GERMANY - Hedge funds in Germany are set to double from an investment of currently €15bn to €30bn euros by 2007, the SuperHedge conference was told today.
This should put Germany among those countries enjoying the quickest growth in Europe, said Christian Edelmann of Mercer Oliver Wyman, which has just launched a study of the German market for hedge funds
But Germany was starting from a low level with France standing at twice the German figure and the UK at three times. But when the figures were corrected for the overall size of the German market the ratio comes down to twice, he said.
The €30bn figure takes into account the fact that German institutional investors are more conservative than other continental institutions.
The ultimate market potential would be much higher, Edelmann said. With insurance companies able to invest up to 5% off their assets this provided a potential of €50bn with a further €20bn from the whole of the pensions marketplace, he added.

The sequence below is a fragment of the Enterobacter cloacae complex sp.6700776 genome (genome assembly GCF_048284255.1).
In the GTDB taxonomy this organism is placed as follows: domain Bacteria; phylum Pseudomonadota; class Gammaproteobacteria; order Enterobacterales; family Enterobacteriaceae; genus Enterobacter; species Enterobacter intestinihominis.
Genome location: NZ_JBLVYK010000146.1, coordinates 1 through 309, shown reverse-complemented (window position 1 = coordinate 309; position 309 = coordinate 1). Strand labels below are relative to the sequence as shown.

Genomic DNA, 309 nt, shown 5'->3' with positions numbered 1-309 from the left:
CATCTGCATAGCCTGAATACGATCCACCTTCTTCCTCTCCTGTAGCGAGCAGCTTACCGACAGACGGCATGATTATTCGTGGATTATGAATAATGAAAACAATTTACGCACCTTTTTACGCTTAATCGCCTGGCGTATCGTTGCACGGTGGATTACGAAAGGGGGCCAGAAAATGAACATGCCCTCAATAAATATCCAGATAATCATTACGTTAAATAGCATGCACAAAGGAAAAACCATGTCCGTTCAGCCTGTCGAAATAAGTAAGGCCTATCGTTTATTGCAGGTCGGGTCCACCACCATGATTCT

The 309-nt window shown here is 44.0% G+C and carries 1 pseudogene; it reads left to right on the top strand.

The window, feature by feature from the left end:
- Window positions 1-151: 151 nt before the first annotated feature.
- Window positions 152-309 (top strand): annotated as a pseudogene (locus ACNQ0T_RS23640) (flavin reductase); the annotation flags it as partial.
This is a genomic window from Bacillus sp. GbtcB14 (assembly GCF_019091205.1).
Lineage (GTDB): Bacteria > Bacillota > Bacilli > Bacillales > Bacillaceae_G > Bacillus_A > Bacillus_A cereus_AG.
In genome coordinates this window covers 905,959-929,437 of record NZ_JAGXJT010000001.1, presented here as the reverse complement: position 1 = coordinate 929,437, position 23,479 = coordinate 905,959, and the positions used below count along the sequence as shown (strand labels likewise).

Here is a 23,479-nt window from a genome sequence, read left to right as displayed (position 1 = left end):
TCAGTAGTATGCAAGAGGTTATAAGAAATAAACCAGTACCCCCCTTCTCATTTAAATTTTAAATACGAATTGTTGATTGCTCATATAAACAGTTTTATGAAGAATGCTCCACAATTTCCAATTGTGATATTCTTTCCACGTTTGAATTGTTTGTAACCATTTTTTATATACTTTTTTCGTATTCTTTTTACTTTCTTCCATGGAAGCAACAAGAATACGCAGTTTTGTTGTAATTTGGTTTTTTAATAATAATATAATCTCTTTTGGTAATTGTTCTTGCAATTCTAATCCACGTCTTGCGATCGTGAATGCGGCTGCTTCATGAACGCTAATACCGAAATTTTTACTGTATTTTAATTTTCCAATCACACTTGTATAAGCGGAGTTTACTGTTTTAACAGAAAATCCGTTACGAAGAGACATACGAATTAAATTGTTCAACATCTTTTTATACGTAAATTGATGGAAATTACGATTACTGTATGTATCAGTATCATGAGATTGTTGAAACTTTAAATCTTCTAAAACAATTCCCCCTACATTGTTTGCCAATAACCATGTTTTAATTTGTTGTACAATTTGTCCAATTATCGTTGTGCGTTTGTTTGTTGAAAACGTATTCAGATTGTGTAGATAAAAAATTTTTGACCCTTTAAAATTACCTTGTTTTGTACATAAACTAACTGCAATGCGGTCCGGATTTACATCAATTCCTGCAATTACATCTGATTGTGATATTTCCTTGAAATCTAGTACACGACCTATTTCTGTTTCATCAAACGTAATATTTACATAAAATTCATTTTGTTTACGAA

The charity and endowment marketplace, which was key in other countries such as the US, contains few large players in Germany and had limited potential for hedge funds.
But large corporates are frequently overlooked, he said. “If you are only to take from the largest 150 German companies, 20% of their financial assets which are not required for credit issues, this gave a total potential of €80bn.”
Matthias Erb of Swiss Capital Group, commenting on these figures, said he was somewhat shocked at the “pessimistic potential capacity” in the market. He felt there was a “huge highway” for approaches such as using as certificates. “The figure should be more than €30bn by 2007 otherwise it would not be worthwhile for groups such as Deutsche Bank or UBS to be involved in this business.”